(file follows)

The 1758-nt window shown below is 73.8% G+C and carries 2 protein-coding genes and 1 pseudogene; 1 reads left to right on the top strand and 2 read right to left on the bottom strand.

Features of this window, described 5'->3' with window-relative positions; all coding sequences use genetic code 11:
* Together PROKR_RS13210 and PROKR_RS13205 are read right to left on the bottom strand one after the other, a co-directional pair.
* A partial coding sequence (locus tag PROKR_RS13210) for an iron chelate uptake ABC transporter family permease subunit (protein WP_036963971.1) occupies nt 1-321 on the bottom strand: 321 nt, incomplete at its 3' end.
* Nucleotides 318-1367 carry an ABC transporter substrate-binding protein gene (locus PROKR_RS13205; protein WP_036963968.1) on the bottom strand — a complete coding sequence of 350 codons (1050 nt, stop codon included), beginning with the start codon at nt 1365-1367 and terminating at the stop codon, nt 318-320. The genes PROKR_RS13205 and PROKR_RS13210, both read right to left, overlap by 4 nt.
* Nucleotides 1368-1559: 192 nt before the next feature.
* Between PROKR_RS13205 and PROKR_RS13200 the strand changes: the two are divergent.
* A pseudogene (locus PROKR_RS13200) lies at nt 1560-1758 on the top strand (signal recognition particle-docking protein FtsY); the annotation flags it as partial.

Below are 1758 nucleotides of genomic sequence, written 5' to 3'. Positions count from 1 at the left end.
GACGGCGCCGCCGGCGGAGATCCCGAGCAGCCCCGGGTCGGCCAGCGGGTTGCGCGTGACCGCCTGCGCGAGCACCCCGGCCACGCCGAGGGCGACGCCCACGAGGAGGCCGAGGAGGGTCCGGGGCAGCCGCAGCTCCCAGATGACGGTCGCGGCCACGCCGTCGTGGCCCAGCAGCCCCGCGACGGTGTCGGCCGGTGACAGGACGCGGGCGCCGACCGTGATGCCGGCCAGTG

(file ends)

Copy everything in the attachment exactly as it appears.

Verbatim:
The 1758-nt window shown below is 73.8% G+C and carries 2 protein-coding genes and 1 pseudogene; 1 reads left to right on the top strand and 2 read right to left on the bottom strand.

Features of this window, described 5'->3' with window-relative positions; all coding sequences use genetic code 11:
* Together PROKR_RS13210 and PROKR_RS13205 are read right to left on the bottom strand one after the other, a co-directional pair.
* A partial coding sequence (locus tag PROKR_RS13210) for an iron chelate uptake ABC transporter family permease subunit (protein WP_036963971.1) occupies nt 1-321 on the bottom strand: 321 nt, incomplete at its 3' end.
* Nucleotides 318-1367 carry an ABC transporter substrate-binding protein gene (locus PROKR_RS13205; protein WP_036963968.1) on the bottom strand — a complete coding sequence of 350 codons (1050 nt, stop codon included), beginning with the start codon at nt 1365-1367 and terminating at the stop codon, nt 318-320. The genes PROKR_RS13205 and PROKR_RS13210, both read right to left, overlap by 4 nt.
* Nucleotides 1368-1559: 192 nt before the next feature.
* Between PROKR_RS13205 and PROKR_RS13200 the strand changes: the two are divergent.
* A pseudogene (locus PROKR_RS13200) lies at nt 1560-1758 on the top strand (signal recognition particle-docking protein FtsY); the annotation flags it as partial.

Below are 1758 nucleotides of genomic sequence, written 5' to 3'. Positions count from 1 at the left end.
GACGGCGCCGCCGGCGGAGATCCCGAGCAGCCCCGGGTCGGCCAGCGGGTTGCGCGTGACCGCCTGCGCGAGCACCCCGGCCACGCCGAGGGCGACGCCCACGAGGAGGCCGAGGAGGGTCCGGGGCAGCCGCAGCTCCCAGATGACGGTCGCGGCCACGCCGTCGTGGCCCAGCAGCCCCGCGACGGTGTCGGCCGGTGACAGGACGCGGGCGCCGACCGTGATGCCGGCCAGTG